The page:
Human relations. Sarah Tishkoff and Floyd Reed of the University of Maryland, College Park, presented preliminary analyses of a massive data set on genetic variation in humans around the world, particularly Africans. Samples from more than 3000 people, including 2000 Africans, were processed at 1275 loci by a genotyping powerhouse, the Marshfield Clinic Research Foundation in Wisconsin. Tishkoff and Reed, who received the complete data set only 3 weeks ago, say it offers a powerful tool to uncover relationships among populations. For example, the data suggest that culturally distinct groups of Pygmies are more closely related to each other than to other Africans. The researchers also detected unique similarities in the peoples of Oceania and East Africa, lending support to the hypothesis of an early "southern route" of migration out of Africa, around the coast of India to Oceania and then Australia. Finally, they found ancient kinship among three groups of click speakers, supporting the idea that the click languages form a single, ancient language familyAddendum: Research page of Sarah Tishkoff.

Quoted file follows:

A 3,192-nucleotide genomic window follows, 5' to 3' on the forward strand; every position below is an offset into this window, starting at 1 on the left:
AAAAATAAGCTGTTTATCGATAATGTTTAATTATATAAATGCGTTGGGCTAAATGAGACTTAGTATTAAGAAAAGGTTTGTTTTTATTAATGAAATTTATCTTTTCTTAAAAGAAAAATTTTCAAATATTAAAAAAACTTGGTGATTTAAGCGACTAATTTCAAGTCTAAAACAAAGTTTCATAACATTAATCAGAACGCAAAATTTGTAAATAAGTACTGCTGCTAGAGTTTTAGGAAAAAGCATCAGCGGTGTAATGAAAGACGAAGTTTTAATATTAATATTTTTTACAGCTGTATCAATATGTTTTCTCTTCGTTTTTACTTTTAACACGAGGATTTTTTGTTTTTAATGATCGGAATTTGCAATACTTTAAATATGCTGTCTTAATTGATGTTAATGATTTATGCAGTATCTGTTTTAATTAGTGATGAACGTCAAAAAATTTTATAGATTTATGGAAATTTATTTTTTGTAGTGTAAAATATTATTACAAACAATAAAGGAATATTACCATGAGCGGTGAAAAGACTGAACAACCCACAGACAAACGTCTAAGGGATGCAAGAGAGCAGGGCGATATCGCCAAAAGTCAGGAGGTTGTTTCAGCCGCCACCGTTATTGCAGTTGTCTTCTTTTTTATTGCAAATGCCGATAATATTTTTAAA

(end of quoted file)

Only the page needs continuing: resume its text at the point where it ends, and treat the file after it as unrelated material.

April 28, 2005
Clicks and pygmies
Science reports on some exciting new findings from the 2005 Paleoanthropology meeting: